Our cover story profile of Envestnet in June 2011 suggested that the company stood squarely at the crossroads of the main issues facing advisors today: performing increased due diligence on investment products while seeking alpha-producing investments at a time of slow growth; adapting to a fluid regulatory environment; improving back-office efficiency; accommodating the evolving business-affiliation models of advisors while remaining BD- and custodian-neutral; and providing holistic advice to clients, with a fiduciary approach, through account aggregation. As the visionary placing Envestnet directly into that crossroads, Jud Bergman is highly qualified to be a member of the 2012 IA 25.
Since then, Bergman and Envestnet have not been complacent, particularly on the acquisition trail. Over the past six months, the Chicago-based company has acquired or announced the acquisition of FundQuest, Tamarac and Prima Capital. And in its 2011 Q4 earnings, the company reported a 33% increase in revenue from assets under management. That’s much greater growth than mere market appreciation, and suggests that Envestnet is broadening its revenue base well beyond its roots in providing packaged investment solutions to broker-dealer reps.
Multiple interviews with Bergman over the past few years reveal that Envestnet’s strategic growth hasn’t happened by chance. “The world is coming our way,” Bergman said on the day the company went public in July 2010, referring to the need for fee-based advisors to gain access to the best investment products, run their practices more efficiently, and to do so in a fiduciary way, all of which they can accomplish through Envestnet’s integrated wealth management platform. That platform, Bergman has said, includes four “quadrants”: advise, invest, manage and report. Having a “public currency,” Bergman suggested then, might well accelerate the company’s already-impressive organic growth from adding new advisors to the Envestnet platform . And so it has. It has also acquired all three of those companies using cash: FundQuest for $24.4 million; Tamarac for $54 million; and Prima for $13.4 million.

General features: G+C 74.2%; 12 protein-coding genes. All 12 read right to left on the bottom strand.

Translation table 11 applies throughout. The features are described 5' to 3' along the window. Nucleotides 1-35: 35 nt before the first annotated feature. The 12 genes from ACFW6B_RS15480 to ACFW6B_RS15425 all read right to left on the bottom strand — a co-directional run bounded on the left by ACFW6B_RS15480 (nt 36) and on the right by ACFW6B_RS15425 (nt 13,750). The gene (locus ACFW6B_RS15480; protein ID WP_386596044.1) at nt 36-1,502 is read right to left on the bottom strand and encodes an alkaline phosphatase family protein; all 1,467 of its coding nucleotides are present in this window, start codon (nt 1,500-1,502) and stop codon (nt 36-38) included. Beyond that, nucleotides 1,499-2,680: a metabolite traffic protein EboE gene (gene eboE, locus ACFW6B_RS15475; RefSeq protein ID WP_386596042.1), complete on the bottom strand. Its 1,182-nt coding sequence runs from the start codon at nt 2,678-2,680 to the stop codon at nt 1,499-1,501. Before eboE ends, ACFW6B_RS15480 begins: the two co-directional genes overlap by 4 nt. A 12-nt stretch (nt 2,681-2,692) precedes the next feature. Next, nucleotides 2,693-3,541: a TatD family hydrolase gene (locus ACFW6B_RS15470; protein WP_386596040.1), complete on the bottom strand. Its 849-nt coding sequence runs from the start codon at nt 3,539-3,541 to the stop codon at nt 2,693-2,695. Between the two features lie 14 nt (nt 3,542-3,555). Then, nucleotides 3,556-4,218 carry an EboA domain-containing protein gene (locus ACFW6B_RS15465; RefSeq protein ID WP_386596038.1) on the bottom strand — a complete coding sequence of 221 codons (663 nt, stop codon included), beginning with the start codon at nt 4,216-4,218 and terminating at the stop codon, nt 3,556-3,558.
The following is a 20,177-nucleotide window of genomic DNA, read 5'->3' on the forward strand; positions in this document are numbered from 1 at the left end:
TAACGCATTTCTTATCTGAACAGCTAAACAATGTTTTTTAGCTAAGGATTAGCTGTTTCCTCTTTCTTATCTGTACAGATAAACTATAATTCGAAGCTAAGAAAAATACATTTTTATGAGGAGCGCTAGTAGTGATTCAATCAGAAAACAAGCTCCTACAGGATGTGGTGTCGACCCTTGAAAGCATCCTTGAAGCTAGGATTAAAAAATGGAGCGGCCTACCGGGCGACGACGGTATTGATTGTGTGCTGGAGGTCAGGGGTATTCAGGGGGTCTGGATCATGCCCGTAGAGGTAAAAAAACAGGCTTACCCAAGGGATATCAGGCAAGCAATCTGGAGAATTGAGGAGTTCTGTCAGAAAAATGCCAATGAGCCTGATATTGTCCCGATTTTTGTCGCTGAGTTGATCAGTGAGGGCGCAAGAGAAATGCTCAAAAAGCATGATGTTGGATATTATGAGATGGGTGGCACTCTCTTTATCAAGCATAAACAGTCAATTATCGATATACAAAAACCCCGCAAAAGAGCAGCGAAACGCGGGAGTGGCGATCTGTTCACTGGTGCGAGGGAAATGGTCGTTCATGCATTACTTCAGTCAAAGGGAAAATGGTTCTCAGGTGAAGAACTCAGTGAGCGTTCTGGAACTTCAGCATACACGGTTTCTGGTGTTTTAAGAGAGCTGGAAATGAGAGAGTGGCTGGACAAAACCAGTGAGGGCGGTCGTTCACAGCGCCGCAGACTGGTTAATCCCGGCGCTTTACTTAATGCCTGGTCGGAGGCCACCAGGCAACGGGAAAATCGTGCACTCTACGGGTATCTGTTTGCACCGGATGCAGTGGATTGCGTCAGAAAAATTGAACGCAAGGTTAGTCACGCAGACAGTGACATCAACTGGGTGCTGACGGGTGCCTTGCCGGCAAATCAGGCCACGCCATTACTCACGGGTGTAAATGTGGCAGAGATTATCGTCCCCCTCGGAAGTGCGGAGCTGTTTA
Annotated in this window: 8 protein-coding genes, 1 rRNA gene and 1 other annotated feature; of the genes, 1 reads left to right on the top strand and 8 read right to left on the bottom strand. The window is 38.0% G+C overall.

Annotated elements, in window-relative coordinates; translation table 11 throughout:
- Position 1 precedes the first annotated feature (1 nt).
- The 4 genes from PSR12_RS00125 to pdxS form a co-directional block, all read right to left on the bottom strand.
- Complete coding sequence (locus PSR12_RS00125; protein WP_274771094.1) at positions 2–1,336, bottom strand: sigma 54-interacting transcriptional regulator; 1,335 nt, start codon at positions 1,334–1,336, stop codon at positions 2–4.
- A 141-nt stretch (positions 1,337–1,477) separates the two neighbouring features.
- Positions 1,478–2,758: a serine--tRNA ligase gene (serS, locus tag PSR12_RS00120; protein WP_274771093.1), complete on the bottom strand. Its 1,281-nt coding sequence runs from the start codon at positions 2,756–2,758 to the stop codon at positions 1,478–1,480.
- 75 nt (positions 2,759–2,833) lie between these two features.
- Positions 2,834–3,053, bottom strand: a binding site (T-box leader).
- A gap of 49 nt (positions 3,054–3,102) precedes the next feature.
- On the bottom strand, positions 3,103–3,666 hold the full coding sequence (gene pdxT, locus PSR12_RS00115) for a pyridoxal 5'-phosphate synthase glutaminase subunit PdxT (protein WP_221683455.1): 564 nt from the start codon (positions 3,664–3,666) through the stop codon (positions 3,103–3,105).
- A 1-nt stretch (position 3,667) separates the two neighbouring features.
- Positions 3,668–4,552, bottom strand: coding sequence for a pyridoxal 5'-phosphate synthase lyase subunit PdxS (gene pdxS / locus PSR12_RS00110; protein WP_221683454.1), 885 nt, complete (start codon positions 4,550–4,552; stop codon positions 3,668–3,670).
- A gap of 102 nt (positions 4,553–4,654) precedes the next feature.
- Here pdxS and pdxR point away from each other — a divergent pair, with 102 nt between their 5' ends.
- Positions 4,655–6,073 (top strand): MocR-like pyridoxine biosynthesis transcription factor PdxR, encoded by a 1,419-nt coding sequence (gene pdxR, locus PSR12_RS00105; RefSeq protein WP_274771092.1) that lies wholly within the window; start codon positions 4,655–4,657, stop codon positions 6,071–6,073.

Adding FundQuest, Tamarac and Prima to the fold were not AUM plays or ways to remove competitors from the field: They were, and likely will be, accretive in the broadest sense. Yes, they may help Envestnet grow beyond Bergman’s stated goal of 20% organic growth, partly through providing entree to a different tranche of advisors (such as Tamarac’s large-RIA client base or Prima’s presence in the bank channel). In addition to acquisitions that are financially accretive are ones that Bergman calls “value accretive” deals, in which acquisitions include technology or products that can enhance Envestnet’s existing platform (such as Prima’s expertise in due diligence and access to the bank channel, and FundQuest’s TAMP products and investing human capital, which will bolster Envestnet PMC’s offering). It’s all part of Bergman’s vision that positions Envestnet in those crossroads where he and his team (including thought and business leaders in their own right from these most recent acquisitions such as Gib Watson of Prima, Stuart DePina from Tamarac and Tim Clift from FundQuest) can “empower the advisor to manage wealth holistically.”